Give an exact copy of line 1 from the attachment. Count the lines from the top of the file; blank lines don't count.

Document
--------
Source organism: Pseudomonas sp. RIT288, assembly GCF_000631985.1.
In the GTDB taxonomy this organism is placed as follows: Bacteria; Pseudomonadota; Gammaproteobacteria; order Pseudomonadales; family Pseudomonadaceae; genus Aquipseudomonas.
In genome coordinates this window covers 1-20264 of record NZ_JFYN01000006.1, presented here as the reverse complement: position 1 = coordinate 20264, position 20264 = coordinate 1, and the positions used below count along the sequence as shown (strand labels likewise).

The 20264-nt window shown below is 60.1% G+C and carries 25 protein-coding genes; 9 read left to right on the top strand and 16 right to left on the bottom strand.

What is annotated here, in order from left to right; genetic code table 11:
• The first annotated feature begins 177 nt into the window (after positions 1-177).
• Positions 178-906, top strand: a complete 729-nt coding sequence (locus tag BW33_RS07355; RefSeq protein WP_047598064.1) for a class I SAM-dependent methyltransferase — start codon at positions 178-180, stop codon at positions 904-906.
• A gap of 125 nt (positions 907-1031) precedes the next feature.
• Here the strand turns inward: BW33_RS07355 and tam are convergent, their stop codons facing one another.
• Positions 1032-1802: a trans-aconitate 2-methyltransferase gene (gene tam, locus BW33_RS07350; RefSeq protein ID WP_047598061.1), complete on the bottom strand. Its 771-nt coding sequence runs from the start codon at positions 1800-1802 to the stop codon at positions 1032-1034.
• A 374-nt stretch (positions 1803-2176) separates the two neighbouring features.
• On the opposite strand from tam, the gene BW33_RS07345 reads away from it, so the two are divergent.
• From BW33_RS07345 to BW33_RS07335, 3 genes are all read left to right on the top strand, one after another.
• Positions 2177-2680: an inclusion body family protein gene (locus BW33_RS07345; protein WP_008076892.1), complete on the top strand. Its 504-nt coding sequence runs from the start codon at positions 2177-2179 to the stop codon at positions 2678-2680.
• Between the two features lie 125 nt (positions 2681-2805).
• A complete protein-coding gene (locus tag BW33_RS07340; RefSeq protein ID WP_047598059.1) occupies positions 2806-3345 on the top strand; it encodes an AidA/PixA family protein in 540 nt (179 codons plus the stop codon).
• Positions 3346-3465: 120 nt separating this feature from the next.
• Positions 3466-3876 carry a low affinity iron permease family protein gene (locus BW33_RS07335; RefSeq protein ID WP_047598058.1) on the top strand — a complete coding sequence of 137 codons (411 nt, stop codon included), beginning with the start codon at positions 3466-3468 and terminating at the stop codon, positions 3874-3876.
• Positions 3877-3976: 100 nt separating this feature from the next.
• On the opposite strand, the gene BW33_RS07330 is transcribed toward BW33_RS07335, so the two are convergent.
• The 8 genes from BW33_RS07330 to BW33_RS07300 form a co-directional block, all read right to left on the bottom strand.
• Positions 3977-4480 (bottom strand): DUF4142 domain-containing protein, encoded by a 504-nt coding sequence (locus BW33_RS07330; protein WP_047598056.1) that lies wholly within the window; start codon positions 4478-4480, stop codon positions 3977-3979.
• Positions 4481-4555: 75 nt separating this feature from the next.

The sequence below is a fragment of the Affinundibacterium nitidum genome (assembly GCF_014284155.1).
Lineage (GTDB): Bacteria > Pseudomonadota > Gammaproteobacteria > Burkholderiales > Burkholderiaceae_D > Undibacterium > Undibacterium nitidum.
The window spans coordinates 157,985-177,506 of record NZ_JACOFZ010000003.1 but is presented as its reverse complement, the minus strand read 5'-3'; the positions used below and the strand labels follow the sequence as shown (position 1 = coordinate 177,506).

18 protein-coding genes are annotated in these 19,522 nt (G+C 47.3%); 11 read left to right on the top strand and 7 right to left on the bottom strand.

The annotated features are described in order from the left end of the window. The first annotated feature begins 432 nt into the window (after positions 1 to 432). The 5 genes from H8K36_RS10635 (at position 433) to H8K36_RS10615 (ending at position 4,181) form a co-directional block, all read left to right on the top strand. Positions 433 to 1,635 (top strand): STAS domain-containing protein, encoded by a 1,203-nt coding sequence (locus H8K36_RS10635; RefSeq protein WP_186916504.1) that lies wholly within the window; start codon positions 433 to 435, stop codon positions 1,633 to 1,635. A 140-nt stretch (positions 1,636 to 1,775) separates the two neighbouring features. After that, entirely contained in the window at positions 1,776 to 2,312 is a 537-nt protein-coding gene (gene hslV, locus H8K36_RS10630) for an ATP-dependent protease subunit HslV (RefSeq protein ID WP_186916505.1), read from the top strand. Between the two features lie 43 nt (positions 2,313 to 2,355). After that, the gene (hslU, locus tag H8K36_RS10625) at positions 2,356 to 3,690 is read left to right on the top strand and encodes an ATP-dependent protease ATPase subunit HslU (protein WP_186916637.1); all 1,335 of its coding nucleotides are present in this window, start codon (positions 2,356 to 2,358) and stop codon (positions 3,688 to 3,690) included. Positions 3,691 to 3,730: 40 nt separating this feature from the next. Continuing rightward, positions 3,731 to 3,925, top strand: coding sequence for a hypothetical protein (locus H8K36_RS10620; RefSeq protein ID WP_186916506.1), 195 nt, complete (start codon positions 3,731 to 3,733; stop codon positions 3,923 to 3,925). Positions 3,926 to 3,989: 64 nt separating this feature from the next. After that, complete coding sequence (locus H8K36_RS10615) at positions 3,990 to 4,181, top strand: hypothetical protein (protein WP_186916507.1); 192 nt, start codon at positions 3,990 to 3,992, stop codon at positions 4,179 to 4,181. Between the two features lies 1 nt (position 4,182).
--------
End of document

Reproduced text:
Source organism: Pseudomonas sp. RIT288, assembly GCF_000631985.1.